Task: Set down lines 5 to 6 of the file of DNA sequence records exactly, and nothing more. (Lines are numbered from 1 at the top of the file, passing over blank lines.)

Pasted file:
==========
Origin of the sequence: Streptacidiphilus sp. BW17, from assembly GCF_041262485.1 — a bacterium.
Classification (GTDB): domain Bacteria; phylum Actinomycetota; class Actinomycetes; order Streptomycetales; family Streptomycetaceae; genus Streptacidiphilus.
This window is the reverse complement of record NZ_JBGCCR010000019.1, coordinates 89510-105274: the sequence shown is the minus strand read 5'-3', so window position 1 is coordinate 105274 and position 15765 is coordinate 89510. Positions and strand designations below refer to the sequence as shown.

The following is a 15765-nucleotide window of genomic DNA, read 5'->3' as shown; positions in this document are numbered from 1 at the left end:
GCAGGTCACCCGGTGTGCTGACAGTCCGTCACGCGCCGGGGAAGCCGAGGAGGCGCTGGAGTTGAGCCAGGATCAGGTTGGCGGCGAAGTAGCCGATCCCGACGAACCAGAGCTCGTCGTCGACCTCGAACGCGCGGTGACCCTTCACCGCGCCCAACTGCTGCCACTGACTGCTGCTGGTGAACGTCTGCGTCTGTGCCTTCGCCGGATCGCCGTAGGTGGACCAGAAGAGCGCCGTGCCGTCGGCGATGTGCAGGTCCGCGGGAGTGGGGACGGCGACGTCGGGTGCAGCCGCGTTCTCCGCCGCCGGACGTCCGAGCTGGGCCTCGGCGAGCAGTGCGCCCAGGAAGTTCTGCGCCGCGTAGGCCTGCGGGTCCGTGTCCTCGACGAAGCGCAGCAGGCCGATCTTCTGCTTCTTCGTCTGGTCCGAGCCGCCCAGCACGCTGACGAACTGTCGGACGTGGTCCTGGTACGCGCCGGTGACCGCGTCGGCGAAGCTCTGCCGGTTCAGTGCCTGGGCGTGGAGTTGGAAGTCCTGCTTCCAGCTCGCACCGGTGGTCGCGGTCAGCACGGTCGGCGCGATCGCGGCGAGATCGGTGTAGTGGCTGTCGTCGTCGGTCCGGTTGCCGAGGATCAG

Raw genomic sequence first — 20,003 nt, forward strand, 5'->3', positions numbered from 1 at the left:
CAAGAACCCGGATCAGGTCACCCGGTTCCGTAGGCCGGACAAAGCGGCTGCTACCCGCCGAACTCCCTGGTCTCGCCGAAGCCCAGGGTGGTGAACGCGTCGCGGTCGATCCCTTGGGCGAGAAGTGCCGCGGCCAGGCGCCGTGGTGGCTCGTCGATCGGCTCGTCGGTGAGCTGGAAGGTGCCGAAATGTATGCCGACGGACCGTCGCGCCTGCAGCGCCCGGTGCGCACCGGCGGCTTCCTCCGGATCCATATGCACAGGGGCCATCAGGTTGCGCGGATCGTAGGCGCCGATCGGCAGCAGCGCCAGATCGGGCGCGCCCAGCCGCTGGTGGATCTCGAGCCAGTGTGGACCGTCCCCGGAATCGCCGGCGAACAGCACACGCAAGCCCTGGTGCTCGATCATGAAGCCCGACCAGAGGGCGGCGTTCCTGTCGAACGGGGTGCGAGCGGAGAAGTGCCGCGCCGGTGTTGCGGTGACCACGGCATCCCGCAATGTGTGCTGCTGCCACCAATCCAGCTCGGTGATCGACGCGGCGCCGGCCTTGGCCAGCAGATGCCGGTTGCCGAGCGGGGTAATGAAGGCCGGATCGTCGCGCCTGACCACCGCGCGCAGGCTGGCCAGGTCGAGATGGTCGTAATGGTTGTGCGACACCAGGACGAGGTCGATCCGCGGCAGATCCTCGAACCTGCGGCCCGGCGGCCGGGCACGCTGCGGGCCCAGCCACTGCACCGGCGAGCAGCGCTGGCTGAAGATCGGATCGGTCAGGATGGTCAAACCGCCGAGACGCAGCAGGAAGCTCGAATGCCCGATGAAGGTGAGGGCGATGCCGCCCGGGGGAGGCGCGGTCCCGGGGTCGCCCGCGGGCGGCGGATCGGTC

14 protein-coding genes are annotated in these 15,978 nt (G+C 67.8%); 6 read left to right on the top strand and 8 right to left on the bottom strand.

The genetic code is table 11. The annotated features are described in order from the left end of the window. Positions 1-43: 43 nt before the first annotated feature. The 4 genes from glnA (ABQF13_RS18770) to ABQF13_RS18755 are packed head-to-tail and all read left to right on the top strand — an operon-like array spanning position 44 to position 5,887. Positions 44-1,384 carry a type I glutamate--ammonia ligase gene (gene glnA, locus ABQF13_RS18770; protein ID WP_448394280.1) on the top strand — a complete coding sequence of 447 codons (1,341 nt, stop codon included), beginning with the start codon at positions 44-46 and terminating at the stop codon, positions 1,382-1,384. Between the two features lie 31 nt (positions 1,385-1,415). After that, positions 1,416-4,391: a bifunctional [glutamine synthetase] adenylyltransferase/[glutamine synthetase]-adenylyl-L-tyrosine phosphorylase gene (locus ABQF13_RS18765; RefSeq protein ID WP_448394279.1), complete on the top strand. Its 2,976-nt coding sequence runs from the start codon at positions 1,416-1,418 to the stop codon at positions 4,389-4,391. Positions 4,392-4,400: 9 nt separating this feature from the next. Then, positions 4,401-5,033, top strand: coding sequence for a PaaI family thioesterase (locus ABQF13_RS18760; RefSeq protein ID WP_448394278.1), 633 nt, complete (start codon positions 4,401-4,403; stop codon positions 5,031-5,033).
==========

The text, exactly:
GCAGGTCACCCGGTGTGCTGACAGTCCGTCACGCGCCGGGGAAGCCGAGGAGGCGCTGGAGTTGAGCCAGGATCAGGTTGGCGGCGAAGTAGCCGATCCCGACGAACCAGAGCTCGTCGTCGACCTCGAACGCGCGGTGACCCTTCACCGCGCCCAACTGCTGCCACTGACTGCTGCTGGTGAACGTCTGCGTCTGTGCCTTCGCCGGATCGCCGTAGGTGGACCAGAAGAGCGCCGTGCCGTCGGCGATGTGCAGGTCCGCGGGAGTGGGGACGGCGACGTCGGGTGCAGCCGCGTTCTCCGCCGCCGGACGTCCGAGCTGGGCCTCGGCGAGCAGTGCGCCCAGGAAGTTCTGCGCCGCGTAGGCCTGCGGGTCCGTGTCCTCGACGAAGCGCAGCAGGCCGATCTTCTGCTTCTTCGTCTGGTCCGAGCCGCCCAGCACGCTGACGAACTGTCGGACGTGGTCCTGGTACGCGCCGGTGACCGCGTCGGCGAAGCTCTGCCGGTTCAGTGCCTGGGCGTGGAGTTGGAAGTCCTGCTTCCAGCTCGCACCGGTGGTCGCGGTCAGCACGGTCGGCGCGATCGCGGCGAGATCGGTGTAGTGGCTGTCGTCGTCGGTCCGGTTGCCGAGGATCAG

Raw genomic sequence first — 20,003 nt, forward strand, 5'->3', positions numbered from 1 at the left: